On the bike! My legs were starting to work at last. About a quarter mile in, I encounter a mountain they apparently put on the course while I was in the pool. I’ve driven this way thousands of times- how come I’ve never noticed this? Why am I huffing and puffing so much? My heart feels like it’s about to jump out of my chest! Keep riding. The police officers and volunteers are doing a brilliant job managing the roads. I thank everyone I can- I’m going so slowly I might as well have breakfast with them. I’m finally getting my breathing under control. Wow. I’m really tired. My legs are starting to hurt. Uh oh, I refuse to let that self doubt cross into my brain. I AM NOT GOING TO QUIT! People fly by me. I am so slow. I AM NOT GOING TO QUIT! Finally the turnaround point. Sharp u-turn. I sense someone right behind me. Oh great, I’m going so slowly I’m going to make this person wreck. Why, it’s the love of my life! My wife caught up to me from the swim. I don’t remember what she said for encouragement. Whatever it was I finally believe that I AM NOT GOING TO QUIT! At that point I begin to enjoy the ride. I’m not fast, but I’m out here. Wow, is that really the transition area I’m closing in on? This goes by so much more quickly when I’m enjoying myself!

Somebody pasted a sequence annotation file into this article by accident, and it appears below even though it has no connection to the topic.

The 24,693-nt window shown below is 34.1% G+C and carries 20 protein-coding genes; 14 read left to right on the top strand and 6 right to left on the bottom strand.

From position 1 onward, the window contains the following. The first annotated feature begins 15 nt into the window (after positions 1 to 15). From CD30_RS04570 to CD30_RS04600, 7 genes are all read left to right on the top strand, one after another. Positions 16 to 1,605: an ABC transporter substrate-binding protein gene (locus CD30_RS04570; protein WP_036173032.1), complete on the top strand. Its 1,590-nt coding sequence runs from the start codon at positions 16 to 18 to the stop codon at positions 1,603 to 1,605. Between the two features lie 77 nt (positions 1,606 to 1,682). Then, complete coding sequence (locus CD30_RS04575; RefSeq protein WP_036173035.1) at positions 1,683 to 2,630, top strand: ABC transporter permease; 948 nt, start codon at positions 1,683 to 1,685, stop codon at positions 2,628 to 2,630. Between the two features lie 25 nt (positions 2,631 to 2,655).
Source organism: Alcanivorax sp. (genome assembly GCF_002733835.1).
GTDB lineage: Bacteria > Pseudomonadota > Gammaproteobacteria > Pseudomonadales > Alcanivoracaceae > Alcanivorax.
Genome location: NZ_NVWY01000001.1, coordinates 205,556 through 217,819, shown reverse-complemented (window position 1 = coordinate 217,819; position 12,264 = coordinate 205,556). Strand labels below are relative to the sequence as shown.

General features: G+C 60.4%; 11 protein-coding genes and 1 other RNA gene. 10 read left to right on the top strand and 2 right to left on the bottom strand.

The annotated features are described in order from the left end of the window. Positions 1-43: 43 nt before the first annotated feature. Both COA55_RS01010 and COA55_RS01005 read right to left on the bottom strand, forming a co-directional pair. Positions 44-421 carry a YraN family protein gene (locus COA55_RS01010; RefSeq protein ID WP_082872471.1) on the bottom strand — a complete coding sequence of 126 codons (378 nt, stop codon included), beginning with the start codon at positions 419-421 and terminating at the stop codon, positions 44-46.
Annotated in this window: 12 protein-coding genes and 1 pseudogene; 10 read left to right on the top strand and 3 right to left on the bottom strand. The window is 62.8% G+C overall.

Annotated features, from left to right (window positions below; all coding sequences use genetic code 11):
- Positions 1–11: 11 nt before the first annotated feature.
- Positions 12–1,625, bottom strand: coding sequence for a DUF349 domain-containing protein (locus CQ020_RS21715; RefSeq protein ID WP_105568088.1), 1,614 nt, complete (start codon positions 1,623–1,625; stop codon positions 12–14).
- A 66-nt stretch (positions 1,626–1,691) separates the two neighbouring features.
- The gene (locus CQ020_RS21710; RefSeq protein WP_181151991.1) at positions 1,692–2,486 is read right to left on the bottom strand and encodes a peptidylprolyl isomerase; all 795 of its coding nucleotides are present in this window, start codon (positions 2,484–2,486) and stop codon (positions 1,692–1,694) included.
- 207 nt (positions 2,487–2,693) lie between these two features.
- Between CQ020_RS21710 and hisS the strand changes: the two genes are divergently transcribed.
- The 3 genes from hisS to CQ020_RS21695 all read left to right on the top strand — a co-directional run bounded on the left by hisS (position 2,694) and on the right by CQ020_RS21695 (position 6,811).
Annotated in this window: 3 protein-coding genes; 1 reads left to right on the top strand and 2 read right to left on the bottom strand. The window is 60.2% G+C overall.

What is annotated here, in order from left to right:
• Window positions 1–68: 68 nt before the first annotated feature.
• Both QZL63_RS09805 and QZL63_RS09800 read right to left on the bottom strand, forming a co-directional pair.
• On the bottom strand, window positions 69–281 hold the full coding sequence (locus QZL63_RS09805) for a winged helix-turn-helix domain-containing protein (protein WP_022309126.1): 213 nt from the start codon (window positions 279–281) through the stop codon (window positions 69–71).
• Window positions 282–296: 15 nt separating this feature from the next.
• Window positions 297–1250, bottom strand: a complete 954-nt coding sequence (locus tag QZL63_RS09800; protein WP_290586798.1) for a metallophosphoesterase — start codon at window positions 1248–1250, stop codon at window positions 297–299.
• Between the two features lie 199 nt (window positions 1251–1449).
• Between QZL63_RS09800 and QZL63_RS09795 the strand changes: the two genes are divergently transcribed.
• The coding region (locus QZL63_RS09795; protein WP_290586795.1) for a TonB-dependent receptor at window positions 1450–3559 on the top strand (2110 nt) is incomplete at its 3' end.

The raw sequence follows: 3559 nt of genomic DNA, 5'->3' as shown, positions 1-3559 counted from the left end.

I dismount right before the timing mat to run my bike to the rack. Something is wrong- I can’t feel anything below my knees! Bike racked and off to run. I still can’t feel my legs, and then it dawns on me- this is the bricks I had read about but didn’t bother to practice! I’m careful where I step. I pass the water station and ask one of the volunteers if they could please check and see if my legs were still attached! I’m picking up the pace now, and yes I will admit, I was walking. Great people all around me- passing me of course, but loaded with encouragement. It seemed like I was going forever. It became obvious they forgot to put up the one mile marker because I would have passed it by now. After what seemed like an eternity, I rounded a corner and see the one mile marker. I let loose my second “SERIOUSLY?” of the day. This time I laugh out loud. I begin to alternate between walking fast and jogging. I should be trying to run more, but I am so blessed and thankful that the knee that didn’t work two years ago was going to take me to the finish. I’m about a half mile from the finish and begin to hear the music, the crowd cheering and the announcers giving the names of the triathletes as they crossed the line. I become overwhelmed with emotion- I am going to make it! Oh great, I’ll cross the line and be bawling. No, this is time to be happy! Let’s go! I’ve got energy left- time to RUN! I’ve had many wonderful things happen to me in my life, but now way up on the list is coming to the finish with my family there cheering! Across the finish, the beeps of the timer mean that I AM A TRIATHLETE!